For thousands of years, physicians had available only a few drugs with which to minister to patients and the practice of psychology was an integral and therapeutically powerful component in the practice of medicine. Thus, good "bedside medicine" consisting of empathy, compassion, and a nurturant attitude toward the ill individual was a major component of the physician's armamentarium until relatively recently. However, the explosion in scientific knowledge in biology, physiology, chemistry, and microbiology which began a century ago and has continued through the twentieth century helped produce several generations of physician specialists and subspecialists with little knowledge of the powerful role psychological factors play in health and illness. As a result, practitioners of medicine and practitioners of psychology have had little or no contact during most of this century. However, as advances in microbiology, public health, and nutrition have eradicated many of the infectious diseases, infirmities associated with one's lifestyle have replaced the latter as the major causes of death today. One offshoot of this shift is that after a century of benign neglect, physicians and psychologists have rediscovered a common ground in the arena labeled health and behavior. Some factors responsible for these recent developments are highlighted.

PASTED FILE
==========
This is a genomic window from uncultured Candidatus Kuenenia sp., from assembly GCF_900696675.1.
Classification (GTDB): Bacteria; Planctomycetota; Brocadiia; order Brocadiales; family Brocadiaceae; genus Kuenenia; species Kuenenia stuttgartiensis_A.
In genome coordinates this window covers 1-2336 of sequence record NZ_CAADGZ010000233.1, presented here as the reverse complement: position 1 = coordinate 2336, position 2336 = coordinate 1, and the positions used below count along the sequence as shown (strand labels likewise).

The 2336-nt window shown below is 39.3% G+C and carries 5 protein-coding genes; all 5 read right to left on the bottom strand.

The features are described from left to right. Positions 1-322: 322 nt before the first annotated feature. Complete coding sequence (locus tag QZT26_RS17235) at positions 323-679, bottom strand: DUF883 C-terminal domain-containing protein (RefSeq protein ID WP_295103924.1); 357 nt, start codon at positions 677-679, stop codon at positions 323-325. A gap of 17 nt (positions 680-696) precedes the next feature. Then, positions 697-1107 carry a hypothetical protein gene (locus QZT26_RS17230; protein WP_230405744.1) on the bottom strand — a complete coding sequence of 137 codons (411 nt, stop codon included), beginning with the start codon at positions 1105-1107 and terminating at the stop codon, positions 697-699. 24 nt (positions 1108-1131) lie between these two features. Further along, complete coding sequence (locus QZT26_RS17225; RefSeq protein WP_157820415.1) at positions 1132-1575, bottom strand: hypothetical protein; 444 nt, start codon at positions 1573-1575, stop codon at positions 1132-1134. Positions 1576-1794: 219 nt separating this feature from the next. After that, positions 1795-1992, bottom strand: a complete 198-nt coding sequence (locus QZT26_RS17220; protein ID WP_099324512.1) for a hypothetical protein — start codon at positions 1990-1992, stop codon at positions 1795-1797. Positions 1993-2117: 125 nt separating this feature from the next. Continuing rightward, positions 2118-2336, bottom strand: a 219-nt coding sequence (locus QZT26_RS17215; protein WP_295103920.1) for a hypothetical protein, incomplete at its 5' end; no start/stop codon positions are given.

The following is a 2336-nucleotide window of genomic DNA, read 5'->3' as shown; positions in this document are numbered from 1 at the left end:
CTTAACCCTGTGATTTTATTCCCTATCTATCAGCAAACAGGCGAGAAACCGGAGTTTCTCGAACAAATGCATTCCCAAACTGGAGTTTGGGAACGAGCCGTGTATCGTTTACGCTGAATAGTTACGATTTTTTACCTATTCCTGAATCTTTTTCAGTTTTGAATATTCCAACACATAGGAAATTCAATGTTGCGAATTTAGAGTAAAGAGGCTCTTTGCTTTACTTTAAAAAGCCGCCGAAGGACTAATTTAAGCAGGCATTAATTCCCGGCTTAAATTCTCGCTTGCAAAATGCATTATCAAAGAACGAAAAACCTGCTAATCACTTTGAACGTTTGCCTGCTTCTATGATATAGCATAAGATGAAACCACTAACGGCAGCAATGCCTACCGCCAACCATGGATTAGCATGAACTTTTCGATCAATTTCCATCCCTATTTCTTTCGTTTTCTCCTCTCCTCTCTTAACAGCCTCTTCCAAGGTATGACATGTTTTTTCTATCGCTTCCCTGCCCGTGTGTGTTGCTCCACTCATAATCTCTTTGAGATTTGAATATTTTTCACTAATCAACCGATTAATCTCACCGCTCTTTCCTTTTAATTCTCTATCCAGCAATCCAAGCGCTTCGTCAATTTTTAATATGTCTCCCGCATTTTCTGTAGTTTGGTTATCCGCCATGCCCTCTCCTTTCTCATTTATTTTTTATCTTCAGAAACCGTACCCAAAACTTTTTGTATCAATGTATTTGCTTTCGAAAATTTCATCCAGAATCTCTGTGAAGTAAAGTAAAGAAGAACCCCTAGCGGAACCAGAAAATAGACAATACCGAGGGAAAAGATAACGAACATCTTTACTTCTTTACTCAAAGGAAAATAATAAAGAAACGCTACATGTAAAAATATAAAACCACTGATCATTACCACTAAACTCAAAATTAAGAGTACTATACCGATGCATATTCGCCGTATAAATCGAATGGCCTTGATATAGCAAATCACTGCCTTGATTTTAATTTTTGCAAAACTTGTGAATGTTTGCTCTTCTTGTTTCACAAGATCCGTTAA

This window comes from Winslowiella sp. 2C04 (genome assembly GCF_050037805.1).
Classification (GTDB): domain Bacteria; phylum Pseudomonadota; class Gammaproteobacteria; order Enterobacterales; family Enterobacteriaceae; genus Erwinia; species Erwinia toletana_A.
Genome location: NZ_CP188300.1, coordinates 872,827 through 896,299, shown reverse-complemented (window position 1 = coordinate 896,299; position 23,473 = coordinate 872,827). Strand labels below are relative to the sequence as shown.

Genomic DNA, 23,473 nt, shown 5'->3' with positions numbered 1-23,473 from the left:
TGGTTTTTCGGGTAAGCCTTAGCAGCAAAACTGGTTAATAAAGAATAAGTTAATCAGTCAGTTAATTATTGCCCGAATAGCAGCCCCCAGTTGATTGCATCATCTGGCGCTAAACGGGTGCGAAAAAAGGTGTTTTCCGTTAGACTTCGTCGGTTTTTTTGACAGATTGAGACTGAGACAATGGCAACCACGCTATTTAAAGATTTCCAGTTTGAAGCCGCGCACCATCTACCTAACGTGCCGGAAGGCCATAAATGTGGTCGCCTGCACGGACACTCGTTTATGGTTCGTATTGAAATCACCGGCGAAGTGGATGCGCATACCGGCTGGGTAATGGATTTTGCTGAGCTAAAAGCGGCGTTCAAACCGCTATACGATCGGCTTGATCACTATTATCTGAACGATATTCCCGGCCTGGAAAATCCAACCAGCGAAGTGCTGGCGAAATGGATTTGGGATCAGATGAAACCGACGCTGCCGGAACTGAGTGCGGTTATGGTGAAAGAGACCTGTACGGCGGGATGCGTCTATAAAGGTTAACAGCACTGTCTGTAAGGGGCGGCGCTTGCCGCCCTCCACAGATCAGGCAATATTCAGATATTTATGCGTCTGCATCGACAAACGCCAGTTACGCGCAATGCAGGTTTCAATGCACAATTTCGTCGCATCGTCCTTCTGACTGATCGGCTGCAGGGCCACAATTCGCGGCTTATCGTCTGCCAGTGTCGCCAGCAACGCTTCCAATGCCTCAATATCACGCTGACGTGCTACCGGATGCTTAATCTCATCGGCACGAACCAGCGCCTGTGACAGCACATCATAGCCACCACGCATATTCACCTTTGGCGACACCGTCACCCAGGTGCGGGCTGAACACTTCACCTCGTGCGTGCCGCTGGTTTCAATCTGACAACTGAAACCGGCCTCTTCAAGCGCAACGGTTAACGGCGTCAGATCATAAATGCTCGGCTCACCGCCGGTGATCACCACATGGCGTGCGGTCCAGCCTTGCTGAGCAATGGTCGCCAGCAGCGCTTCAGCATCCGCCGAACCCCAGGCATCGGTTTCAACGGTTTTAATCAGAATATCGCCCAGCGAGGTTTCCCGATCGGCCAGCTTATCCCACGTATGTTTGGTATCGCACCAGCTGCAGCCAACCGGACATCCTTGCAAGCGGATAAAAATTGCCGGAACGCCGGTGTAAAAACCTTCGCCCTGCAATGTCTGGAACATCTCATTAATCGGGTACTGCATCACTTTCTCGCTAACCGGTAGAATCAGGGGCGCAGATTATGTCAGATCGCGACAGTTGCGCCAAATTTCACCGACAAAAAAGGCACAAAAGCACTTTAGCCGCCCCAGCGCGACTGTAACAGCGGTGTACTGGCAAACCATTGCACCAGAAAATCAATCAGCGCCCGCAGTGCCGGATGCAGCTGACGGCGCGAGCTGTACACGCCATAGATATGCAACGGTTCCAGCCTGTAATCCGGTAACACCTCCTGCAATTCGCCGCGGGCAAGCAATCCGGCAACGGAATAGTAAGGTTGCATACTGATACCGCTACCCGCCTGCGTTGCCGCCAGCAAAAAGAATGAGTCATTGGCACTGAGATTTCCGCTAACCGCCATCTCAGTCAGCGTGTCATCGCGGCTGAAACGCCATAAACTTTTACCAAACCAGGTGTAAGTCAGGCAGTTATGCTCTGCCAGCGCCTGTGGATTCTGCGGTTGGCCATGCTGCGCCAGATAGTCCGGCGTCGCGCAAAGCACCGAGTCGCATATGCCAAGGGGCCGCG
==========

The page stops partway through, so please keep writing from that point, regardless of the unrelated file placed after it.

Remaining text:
|Original language||English (US)|
|Number of pages||33|
|Journal||Journal of Clinical Psychology in Medical Settings|
|State||Published - Mar 1 1994|
- health psychology
ASJC Scopus subject areas
- Clinical Psychology